Edmondson boosts efforts to change health bill in conference committee
WASHINGTON, D.C. – Oklahoma Attorney General Drew Edmondson last week became the first Democrat to call for removal of the controversial “Cornhusker Kickback.” Working with South Carolina Attorney General Henry McMaster, leader of the group of 13 Republican state attorneys general who launched the crusade just before Christmas, Edmondson was co-author of a memo from the National Association of Attorneys General (NAAG) which went to all state chief legal officers last week.
Members of the U.S. House returned to work this week, while Senators get back to the nation’s capitol next week. Conference committee work on the controversial provision could begin soon. The language inserted in the bill by Senate Majority Leader Harry Reid, a Nevada Democrat, promised that only Nebraska would escape increased costs for Medicaid. The provision is widely believed to have been designed to assure the support of Nebraska Democrat Ben Nelson for the bill.
In an interview with CapitolBeatOK on Wednesday, McMaster said, “The communication with Drew began when someone in my office called him. He returned the call and eventually we talked. He said he would sign on” to a Dec. 30 letter assailing the Nebraska language. McMaster said, “Drew wanted the words ‘constitutionally flawed’ in the original letter changed to ‘constitutionally suspect.’” McMaster immediately agreed.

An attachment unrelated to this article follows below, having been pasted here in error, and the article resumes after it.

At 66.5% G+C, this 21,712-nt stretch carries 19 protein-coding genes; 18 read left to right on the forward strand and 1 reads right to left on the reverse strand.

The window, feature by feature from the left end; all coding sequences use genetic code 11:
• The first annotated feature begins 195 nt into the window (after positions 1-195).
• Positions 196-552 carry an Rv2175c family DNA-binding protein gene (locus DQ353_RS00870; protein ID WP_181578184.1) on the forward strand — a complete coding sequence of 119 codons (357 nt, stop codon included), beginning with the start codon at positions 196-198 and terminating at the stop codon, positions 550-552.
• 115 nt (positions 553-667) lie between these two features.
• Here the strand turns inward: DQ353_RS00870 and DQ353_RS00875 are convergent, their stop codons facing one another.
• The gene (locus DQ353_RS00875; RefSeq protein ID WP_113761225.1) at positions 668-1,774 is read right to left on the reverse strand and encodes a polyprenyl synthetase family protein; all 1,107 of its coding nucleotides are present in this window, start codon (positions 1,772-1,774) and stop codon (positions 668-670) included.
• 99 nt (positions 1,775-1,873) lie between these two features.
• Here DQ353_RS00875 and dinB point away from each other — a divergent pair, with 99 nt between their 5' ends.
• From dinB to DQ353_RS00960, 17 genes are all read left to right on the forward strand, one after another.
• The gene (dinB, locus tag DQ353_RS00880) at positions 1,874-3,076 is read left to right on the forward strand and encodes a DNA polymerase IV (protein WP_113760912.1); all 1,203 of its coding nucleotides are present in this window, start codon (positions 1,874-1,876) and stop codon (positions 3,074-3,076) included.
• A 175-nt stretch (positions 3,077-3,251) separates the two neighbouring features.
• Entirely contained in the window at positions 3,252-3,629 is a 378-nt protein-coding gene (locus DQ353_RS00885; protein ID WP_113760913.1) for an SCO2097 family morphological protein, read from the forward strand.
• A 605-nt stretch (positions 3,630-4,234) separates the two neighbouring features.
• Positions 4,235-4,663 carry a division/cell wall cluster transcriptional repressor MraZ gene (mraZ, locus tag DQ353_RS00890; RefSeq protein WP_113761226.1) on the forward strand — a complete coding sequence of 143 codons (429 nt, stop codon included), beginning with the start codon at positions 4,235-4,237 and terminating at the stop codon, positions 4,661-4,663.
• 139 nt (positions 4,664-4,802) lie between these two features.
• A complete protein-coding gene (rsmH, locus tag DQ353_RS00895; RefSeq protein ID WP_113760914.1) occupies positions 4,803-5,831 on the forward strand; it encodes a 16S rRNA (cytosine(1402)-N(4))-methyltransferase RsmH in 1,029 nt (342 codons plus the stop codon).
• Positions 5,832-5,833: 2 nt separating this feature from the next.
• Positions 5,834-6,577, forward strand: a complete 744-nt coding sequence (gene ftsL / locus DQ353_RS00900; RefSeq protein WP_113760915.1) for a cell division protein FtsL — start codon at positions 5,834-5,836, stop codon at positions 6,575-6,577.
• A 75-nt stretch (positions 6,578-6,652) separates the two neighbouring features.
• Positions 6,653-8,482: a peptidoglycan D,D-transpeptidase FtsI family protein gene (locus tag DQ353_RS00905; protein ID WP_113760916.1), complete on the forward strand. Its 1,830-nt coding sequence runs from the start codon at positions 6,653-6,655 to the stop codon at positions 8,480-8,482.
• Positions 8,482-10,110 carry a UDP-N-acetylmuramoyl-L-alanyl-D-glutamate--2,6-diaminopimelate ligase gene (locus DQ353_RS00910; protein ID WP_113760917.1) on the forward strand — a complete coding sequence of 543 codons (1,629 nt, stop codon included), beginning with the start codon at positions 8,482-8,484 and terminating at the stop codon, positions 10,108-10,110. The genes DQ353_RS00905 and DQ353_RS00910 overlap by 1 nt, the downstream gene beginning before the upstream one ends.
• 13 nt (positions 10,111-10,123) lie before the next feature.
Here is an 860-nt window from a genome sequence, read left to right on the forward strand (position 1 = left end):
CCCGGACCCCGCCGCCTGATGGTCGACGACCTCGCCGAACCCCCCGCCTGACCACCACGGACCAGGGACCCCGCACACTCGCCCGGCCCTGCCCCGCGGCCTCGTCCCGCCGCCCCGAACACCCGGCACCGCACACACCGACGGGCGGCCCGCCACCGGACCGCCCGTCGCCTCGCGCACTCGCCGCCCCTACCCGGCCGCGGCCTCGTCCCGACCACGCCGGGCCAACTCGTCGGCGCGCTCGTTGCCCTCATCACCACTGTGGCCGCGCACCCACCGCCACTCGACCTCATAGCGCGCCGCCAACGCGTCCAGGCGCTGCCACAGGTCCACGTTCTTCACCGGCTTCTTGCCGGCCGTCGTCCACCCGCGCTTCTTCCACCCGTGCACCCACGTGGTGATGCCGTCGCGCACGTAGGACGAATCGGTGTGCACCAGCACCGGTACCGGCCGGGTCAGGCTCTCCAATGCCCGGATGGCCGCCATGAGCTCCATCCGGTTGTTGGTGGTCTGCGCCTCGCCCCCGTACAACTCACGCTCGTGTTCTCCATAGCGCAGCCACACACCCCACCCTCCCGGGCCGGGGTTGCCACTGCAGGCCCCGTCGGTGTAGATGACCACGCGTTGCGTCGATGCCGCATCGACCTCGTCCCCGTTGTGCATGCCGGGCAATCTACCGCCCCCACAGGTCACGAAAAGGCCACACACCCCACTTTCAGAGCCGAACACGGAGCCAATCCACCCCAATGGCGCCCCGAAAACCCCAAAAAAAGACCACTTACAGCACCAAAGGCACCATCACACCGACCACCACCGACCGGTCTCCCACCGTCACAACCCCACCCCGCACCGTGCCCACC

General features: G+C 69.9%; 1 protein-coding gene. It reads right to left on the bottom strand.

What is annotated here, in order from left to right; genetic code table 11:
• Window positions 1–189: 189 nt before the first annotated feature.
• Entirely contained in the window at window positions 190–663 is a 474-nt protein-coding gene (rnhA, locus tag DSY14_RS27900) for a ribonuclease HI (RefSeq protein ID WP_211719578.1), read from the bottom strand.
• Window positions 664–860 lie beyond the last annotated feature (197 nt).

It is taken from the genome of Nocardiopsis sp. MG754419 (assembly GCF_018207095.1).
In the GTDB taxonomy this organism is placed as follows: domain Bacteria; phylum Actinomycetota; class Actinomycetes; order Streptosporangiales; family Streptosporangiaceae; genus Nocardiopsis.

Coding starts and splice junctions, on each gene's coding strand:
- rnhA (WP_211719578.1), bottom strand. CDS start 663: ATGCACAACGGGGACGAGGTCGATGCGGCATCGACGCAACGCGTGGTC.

McMaster said that such word changes were not unusual in the project. “Nearly everyone had something to offer. Edmondson’s change was a change in tone not in substance. He made it clear he was very supportive of this. Once we had Drew with us we could approach other members of the National Association of Attorneys Generals, because to put out a communication from NAAG you must have one member of each party.”
McMaster said, “The letter at this point deals only with the Cornhusker Kickback, and that is the focus of the effort to increase the number of signatories through the joint memo I wrote with Attorney General Edmondson. We did that and set a deadline for response of Jan. 8. We don’t yet have answers from anyone new except the Attorney General of American Samoa.” Despite the lapsed deadline, McMaster said the effort would continue and that the group of attorneys general were open to new signatories.
These states are now represented in the call to remove Nebraska’s special provision: South Carolina, Alabama, Colorado, Florida, Idaho, Michigan, North Dakota, Pennsylvania, South Dakota, Texas, Virginia, Utha, Washington, Oklahoma and American Samoa.
The full text of the joint letter circulating for additional signatures (albeit with the earlier “flawed” wording retained) is available at the Attorney General McMaster’s state website.